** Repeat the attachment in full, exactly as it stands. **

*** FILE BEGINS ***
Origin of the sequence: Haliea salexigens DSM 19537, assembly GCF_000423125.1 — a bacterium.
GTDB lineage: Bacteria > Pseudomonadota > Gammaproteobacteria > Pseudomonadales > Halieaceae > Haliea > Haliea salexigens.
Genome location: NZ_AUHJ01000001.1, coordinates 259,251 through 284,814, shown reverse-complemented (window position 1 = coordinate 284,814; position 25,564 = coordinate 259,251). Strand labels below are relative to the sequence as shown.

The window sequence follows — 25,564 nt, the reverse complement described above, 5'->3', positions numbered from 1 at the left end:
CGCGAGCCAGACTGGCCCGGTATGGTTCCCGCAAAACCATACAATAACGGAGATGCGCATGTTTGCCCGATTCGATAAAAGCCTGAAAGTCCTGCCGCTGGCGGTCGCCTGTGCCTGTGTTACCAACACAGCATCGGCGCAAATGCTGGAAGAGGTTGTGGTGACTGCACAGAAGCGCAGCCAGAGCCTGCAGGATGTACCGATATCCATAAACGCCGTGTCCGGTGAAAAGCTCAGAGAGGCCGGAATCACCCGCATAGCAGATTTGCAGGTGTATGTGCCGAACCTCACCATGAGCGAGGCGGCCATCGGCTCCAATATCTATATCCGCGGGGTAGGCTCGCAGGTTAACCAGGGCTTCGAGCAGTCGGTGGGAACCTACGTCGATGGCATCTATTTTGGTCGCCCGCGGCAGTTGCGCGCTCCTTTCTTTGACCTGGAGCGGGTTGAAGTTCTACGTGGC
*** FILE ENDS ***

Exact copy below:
Origin of the sequence: Haliea salexigens DSM 19537, assembly GCF_000423125.1 — a bacterium.
GTDB lineage: Bacteria > Pseudomonadota > Gammaproteobacteria > Pseudomonadales > Halieaceae > Haliea > Haliea salexigens.
Genome location: NZ_AUHJ01000001.1, coordinates 259,251 through 284,814, shown reverse-complemented (window position 1 = coordinate 284,814; position 25,564 = coordinate 259,251). Strand labels below are relative to the sequence as shown.

The window sequence follows — 25,564 nt, the reverse complement described above, 5'->3', positions numbered from 1 at the left end:
CGCGAGCCAGACTGGCCCGGTATGGTTCCCGCAAAACCATACAATAACGGAGATGCGCATGTTTGCCCGATTCGATAAAAGCCTGAAAGTCCTGCCGCTGGCGGTCGCCTGTGCCTGTGTTACCAACACAGCATCGGCGCAAATGCTGGAAGAGGTTGTGGTGACTGCACAGAAGCGCAGCCAGAGCCTGCAGGATGTACCGATATCCATAAACGCCGTGTCCGGTGAAAAGCTCAGAGAGGCCGGAATCACCCGCATAGCAGATTTGCAGGTGTATGTGCCGAACCTCACCATGAGCGAGGCGGCCATCGGCTCCAATATCTATATCCGCGGGGTAGGCTCGCAGGTTAACCAGGGCTTCGAGCAGTCGGTGGGAACCTACGTCGATGGCATCTATTTTGGTCGCCCGCGGCAGTTGCGCGCTCCTTTCTTTGACCTGGAGCGGGTTGAAGTTCTACGTGGC